I have hopes it will improve. When it comes down to it, this is a fun action comic about two women who are friends and share an important quest. I think the concept is great and I did enjoy the writing between Kara and Helena, even if they aren’t quite any of the Karas and Helenas I remember. I’m sticking with it.
And I really didn’t mean to write so much about that comic and almost nothing on the other! Earth 2 is mostly an extended flashback sequence, but the art by Nicola Scott is gorgeous, and more than makes up for that. Her Earth 2 Wonder Woman is one of the most fantastic Amazon designs I’ve seen, and I liked the way she drew Helena and Kara’s Earth 2 identities – I really wish she was drawing their book!
What interests me most about this comic is the last few pages though, when I finally started getting the hang of the concept of it. They seem to be rebooting the Justice Society characters – so far Alan Scott and Jay Garrick, but I hope for more – as contemporary young superheroes, as if they were starting from scratch now. This is quite exciting, and the sort of thing I really wanted to see more of in the New 52. I think part of the reason I’m not as angry as others about the reboot of Power Girl and Huntress is that their title seems to fit more with what we were told the New 52 would be – a grand revisioning of the universe, as opposed to an occasional revisioning of the universe, which fits badly and awkwardly in with all those Batman titles that get to stay exactly the same as they were because everyone loves Batman, right?
More and more I feel that it would have been better for them to throw EVERYTHING away and start from scratch, instead of trying to have their cake and eat it too. Because mostly, the parts that seem to have been sacrificed are the parts that had less mainstream fanbases, which is why so many female readers are punching walls and STILL asking where Stephanie and Cassandra Cain are. Also, so many of the new 52 titles seem to have changed by going backwards instead of forwards – do we really need to see the Barry Allen story again? And what happens to the characters who are part of that big, messy ‘not the original but not the absolute latest version’ puddle of DC history?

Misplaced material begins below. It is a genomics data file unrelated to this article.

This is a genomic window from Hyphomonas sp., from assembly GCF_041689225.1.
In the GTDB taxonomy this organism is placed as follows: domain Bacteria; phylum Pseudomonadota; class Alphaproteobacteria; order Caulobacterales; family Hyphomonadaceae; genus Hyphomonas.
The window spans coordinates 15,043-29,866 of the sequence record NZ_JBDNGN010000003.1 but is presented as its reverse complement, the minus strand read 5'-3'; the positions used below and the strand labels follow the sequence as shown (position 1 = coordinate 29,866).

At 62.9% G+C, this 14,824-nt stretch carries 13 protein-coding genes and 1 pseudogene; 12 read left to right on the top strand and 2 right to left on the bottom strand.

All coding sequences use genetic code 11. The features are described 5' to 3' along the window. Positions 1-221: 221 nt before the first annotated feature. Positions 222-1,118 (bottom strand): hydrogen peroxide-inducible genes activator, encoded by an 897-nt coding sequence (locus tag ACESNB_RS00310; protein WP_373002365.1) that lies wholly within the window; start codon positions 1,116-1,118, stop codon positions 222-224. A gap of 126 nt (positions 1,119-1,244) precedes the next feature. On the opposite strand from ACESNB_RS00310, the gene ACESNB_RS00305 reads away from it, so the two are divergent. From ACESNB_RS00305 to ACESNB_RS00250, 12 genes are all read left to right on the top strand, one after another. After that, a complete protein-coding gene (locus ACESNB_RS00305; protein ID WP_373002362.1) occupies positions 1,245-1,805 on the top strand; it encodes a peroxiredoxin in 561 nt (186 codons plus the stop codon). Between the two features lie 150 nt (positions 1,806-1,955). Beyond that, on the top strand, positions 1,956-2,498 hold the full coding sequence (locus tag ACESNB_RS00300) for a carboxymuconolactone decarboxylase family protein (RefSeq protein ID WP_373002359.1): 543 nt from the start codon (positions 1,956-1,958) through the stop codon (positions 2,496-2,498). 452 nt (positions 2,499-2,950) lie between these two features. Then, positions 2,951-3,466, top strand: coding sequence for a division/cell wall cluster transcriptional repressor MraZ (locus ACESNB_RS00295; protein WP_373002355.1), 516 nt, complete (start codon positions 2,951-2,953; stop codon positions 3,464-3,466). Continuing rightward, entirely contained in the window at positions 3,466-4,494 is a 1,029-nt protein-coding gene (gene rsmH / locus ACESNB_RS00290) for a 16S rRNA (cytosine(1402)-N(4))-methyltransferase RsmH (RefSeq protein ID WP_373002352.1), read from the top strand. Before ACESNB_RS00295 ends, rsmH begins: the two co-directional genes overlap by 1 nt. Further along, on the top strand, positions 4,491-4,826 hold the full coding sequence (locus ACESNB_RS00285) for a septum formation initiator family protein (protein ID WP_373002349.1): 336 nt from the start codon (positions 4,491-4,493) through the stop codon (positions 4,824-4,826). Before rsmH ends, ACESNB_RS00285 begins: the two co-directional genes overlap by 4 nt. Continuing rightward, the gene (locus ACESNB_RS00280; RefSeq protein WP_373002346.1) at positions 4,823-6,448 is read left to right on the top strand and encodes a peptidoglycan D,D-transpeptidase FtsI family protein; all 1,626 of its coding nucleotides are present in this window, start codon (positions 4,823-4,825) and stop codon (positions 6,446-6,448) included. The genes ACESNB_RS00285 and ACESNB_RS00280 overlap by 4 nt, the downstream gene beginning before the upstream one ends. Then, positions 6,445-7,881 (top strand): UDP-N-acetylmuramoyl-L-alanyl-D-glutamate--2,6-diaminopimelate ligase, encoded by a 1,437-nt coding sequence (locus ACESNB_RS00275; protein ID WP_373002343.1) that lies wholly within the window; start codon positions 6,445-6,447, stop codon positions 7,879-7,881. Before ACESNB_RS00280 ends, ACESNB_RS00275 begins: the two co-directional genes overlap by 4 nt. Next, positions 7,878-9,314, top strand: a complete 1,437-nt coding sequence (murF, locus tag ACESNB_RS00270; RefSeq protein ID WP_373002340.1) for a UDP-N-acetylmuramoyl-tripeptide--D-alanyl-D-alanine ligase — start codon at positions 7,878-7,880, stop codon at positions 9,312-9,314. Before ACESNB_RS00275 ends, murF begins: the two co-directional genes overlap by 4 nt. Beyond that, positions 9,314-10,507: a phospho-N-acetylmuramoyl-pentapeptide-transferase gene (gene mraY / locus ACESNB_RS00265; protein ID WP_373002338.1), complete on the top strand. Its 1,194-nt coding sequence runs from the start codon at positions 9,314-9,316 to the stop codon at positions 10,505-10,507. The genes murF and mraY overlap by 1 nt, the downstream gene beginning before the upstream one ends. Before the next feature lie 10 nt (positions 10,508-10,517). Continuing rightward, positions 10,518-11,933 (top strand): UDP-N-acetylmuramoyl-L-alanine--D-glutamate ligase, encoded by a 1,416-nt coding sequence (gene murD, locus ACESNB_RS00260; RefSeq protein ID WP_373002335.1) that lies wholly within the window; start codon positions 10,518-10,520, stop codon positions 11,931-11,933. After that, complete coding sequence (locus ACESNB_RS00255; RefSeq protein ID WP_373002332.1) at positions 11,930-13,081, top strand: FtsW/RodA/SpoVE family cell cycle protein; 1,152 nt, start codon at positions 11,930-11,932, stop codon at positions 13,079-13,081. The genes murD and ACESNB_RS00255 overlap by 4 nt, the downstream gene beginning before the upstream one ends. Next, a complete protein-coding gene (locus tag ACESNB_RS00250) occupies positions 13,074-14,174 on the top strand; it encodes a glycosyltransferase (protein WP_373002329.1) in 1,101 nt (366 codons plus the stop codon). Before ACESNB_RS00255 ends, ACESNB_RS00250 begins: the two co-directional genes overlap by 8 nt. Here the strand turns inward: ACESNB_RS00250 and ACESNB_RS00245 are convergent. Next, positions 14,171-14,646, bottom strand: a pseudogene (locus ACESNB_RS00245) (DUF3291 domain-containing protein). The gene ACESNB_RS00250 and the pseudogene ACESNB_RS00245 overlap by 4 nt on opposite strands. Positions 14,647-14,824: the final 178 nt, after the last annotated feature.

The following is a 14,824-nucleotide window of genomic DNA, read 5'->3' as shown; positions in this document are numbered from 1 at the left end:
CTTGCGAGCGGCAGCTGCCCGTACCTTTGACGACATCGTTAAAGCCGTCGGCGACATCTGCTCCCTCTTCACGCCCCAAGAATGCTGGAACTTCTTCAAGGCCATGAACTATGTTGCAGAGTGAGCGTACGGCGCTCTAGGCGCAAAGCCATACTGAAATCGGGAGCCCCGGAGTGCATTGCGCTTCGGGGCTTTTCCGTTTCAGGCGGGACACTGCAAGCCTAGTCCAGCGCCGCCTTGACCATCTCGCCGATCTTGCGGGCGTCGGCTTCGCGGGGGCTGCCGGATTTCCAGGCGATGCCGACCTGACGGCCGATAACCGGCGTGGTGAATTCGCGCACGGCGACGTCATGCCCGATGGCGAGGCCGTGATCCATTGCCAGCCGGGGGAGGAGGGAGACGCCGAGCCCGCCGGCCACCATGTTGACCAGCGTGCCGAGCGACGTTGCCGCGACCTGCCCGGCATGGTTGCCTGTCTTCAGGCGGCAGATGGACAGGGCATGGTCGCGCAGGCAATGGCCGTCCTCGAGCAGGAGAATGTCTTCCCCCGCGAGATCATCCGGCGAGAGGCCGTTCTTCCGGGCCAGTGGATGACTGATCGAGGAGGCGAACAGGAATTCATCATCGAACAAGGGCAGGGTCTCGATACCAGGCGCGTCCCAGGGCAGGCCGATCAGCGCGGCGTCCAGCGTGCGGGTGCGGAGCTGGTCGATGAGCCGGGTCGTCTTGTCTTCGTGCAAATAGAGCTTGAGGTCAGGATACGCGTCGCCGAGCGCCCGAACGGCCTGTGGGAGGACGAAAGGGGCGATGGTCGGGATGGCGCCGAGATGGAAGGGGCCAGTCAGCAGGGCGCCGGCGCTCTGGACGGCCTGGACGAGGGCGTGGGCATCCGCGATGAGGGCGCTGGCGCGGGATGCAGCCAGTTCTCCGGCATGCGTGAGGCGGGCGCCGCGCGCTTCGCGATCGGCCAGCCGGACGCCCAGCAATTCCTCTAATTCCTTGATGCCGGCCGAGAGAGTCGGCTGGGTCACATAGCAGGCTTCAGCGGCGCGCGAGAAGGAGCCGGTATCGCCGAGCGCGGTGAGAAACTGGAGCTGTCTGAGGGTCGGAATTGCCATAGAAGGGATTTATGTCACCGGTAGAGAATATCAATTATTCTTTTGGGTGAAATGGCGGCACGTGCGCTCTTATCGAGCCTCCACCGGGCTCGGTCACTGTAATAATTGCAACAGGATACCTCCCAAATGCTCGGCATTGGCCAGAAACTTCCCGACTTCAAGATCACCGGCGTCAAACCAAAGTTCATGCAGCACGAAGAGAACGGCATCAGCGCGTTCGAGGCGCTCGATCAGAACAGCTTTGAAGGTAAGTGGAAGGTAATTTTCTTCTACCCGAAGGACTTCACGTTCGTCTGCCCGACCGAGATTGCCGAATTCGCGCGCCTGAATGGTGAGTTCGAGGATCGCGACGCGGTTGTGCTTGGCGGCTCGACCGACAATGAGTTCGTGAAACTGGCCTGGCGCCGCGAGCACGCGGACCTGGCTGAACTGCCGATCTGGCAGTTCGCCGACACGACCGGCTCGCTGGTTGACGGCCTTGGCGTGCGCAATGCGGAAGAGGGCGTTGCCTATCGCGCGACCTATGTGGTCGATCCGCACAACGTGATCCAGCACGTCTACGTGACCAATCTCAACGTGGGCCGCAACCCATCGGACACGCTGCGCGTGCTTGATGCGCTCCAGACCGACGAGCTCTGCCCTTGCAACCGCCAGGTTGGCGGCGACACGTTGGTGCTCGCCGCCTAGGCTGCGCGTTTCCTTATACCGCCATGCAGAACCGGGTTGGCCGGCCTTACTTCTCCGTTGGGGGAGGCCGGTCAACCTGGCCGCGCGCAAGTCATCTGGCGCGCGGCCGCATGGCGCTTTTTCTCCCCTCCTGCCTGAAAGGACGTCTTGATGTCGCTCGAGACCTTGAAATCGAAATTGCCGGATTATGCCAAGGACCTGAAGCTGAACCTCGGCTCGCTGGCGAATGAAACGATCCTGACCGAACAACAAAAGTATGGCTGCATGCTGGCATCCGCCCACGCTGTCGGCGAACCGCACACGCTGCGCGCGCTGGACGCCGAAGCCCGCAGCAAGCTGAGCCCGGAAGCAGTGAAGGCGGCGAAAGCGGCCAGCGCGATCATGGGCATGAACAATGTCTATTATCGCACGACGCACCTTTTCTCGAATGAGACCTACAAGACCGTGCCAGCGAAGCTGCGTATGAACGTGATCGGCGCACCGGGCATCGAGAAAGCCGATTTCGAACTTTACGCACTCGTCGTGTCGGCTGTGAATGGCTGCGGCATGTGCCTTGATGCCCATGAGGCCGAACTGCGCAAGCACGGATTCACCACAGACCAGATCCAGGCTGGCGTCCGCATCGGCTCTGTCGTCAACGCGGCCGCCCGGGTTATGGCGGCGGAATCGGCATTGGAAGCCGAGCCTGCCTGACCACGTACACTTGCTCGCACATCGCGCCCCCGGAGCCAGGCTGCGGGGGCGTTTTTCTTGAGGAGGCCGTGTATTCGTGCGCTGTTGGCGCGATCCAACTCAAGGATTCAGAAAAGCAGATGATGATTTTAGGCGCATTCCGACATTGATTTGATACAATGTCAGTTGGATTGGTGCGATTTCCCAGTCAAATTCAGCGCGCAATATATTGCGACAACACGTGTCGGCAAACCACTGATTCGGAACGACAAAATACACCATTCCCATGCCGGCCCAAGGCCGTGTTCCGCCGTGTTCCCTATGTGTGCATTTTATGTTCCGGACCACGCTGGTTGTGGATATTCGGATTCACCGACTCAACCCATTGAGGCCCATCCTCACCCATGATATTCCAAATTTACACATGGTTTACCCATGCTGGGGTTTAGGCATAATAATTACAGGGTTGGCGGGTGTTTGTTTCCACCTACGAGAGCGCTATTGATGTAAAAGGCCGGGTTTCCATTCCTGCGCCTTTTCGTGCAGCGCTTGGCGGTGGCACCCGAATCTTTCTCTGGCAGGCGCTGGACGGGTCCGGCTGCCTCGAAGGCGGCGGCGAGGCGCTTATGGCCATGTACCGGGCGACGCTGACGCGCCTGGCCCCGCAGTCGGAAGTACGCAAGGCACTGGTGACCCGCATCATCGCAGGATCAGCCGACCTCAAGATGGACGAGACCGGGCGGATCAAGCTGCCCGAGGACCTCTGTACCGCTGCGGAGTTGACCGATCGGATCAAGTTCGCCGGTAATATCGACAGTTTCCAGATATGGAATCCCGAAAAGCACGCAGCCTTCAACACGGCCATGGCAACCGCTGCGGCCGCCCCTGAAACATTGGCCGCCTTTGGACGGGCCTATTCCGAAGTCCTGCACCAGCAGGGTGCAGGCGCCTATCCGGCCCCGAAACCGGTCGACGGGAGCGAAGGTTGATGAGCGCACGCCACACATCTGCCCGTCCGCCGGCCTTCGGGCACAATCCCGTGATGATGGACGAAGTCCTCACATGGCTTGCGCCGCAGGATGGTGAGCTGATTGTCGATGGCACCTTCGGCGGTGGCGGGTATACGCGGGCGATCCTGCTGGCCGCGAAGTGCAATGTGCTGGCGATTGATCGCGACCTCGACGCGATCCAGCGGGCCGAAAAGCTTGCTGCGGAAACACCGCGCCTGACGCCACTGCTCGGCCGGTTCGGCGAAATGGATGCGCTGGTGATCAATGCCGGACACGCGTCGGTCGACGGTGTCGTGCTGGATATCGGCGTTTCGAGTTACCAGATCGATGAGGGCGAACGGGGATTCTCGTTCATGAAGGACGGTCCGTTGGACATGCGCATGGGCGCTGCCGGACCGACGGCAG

So yes, if we are going to have a reboot – and there it is staring at us from September last year – then the bigger the better. As long as we’re not chucking female and minority characters out with the bathwater. I think using Earth 2 as an excuse to play with beloved old characters, and give them a new lease on life Battlestar Galactica style, is quite fun, and apparently we’re getting a Nicola Scott Hawkgirl, which is BASICALLY ALL I NEEDED TO KNOW. This book and any associated titles might be the closest thing we get to a DC equivalent of Marvel’s Ultimate universe, and I’m all for that.
I’m still reading Batgirl, Batwoman and Wonder Woman from the New 52, I enjoyed the Ray and Huntress minis, and I have not OFFICIALLY dropped other titles which I was quite enjoying but haven’t been finding time to read on my iPad, like JLI, Superboy and Teen Titans. But these two comics, World’s Finest and Earth 2, while they are flawed and problematic in places, are still the most exciting titles I’ve come across yet, since the universe changed (again). And I’m really, really glad that one of the most iconic female friendships of the DCU is where it should be, front and centre in a regular title. So I’m keeping them.